The sea, always the sea...Atlantic rollers smashing against the boardwalk, risking a splash of very cold sea water.
The sea, always the sea... Folly of waves and winds washing the shores... <a href="https://dailypost.wordpress.com/prompts/folly/">Folly</a>
Spot on article about dementia. http://healthadvice.press/dementia-they-dont-tell-you-these-things/
Welcome to Paradise! Green Silence and the scent of nature greet you, taking you back to a time when myths and legends ruled and hidden treasures could be found under every tree, in caves and by the banks of the river, named after a Roman goddess of thermal waters. <a href="https://dailypost.wordpress.com/prompts/treasure/">Treasure</a>
Can our perceptions deceive us? Can group pressure make us blind to reality? What type of world are we headed for? ,In this article, Rutger Bregman points to different possible answers and makes a case for universal income, on which he has researched extensively and lectured about. This interesting piece starts with the case of... Continue Reading →
Finding that which was always here… You are already there. You are. That is all there is.
In seeking it, it is lost.
In loosing it, it is found.
If you never heard of it, you would never seek it;
If you never sought it, you would (probably) never find it.
Thus the importance of hearing about it.
Thus the importance of seeking it.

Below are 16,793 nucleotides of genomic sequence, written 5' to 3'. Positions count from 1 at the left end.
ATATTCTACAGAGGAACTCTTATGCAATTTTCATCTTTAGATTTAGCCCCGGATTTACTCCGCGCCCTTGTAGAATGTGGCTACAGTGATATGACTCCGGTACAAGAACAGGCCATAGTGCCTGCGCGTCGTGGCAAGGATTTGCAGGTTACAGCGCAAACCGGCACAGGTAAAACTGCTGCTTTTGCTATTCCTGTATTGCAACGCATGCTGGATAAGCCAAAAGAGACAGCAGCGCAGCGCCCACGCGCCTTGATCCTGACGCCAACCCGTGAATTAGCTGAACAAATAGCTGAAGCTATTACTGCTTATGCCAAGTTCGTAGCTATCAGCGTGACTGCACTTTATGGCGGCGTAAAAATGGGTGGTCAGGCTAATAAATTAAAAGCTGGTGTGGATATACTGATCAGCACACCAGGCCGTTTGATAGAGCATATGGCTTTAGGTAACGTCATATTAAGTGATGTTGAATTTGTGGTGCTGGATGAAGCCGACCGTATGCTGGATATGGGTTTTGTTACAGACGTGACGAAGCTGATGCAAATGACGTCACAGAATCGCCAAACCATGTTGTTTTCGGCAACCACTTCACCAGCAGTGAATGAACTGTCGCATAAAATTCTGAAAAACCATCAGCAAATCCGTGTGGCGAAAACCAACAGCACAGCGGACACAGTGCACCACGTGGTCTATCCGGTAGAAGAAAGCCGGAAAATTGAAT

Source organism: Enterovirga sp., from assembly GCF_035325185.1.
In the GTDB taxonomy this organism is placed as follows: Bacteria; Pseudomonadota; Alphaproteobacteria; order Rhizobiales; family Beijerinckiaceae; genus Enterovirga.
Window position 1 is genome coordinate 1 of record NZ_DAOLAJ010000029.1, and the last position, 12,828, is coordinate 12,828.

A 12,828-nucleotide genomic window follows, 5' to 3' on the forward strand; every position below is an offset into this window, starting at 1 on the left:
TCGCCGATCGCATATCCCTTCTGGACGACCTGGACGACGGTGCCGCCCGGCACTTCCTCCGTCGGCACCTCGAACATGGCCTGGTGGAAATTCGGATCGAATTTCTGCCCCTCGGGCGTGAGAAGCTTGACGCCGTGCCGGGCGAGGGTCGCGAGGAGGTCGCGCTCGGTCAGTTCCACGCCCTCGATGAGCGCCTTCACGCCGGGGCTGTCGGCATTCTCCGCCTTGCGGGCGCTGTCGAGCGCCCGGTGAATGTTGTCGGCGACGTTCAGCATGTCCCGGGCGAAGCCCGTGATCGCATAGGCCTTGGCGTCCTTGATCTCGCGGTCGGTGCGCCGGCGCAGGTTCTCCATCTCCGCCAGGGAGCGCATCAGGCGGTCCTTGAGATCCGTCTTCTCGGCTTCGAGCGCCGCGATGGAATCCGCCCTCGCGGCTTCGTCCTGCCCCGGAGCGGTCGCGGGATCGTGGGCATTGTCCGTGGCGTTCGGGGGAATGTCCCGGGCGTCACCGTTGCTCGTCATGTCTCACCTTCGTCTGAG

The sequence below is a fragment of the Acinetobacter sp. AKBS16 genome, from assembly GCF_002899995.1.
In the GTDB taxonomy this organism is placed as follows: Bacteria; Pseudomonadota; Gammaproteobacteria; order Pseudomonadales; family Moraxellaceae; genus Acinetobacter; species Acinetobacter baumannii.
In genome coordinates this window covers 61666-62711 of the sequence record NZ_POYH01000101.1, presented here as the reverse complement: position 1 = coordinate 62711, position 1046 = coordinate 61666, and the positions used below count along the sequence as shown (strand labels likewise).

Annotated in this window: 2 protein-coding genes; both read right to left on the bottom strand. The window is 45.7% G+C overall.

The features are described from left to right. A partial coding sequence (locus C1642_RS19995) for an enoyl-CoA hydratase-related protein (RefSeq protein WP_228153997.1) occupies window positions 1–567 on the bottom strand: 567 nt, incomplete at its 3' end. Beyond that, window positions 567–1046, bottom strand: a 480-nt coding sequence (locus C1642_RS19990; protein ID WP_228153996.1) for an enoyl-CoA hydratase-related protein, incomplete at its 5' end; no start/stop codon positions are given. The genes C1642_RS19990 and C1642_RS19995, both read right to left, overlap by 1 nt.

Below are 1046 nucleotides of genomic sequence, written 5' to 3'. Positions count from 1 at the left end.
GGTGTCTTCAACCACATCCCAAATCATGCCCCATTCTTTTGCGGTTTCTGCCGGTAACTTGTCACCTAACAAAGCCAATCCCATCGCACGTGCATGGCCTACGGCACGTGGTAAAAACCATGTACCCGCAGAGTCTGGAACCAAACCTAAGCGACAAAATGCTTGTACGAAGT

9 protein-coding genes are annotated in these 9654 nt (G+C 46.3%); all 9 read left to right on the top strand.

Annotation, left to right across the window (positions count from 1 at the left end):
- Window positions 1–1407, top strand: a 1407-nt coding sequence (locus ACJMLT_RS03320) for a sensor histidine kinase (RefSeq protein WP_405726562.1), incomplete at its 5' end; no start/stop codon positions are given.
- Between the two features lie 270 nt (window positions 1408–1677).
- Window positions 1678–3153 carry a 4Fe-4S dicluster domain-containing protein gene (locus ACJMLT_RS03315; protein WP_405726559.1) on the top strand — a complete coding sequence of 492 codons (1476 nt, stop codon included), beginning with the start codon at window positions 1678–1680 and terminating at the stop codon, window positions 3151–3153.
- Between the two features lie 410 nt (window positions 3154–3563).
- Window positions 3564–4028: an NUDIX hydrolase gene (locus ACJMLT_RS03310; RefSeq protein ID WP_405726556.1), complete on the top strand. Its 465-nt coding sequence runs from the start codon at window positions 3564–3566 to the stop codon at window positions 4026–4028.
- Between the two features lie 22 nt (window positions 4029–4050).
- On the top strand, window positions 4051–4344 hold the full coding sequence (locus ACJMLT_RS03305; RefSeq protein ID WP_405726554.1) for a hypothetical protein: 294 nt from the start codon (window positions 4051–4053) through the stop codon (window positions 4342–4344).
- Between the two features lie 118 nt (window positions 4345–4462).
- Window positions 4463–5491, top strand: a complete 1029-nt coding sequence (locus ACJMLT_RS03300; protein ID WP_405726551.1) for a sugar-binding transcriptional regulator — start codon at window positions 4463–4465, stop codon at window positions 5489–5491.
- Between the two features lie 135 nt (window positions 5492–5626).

Thus the importance of letting it go.
Thus the importance of finding
That which was always here.
Peace and blessings
My translation of this interesting piece.
There were diverse interpretative hypothesis with regards to the name of our nation, Asturias. It is logical for there to be a clear interest in a name whose remote origins are obscured by the exiguity of dependable and objective data. Many believe in a pre-Indo European origin, Etruscan according to Schulze and others (Shulten 426, p. 87), based on the Mediterranean expansion of toponyms and anthroponyms that present a linguistic resemblance with Asturias; as well as the possibility of confirming a certain familiarity with some Pyrenaic or Basque words. This is believed to be so since Humboldt and authors such as Hubschmid (59p. 471;106) admit an explanation of this, as in the compound AITZ-URA, ‘water that flows from the rocks’ ; ‘asta’ (rock, ledge), ‘ura’ (water). From this explanation we can derive that the name Asturias refers to a land with many mountain springs (cf 218; 102 p 25; …
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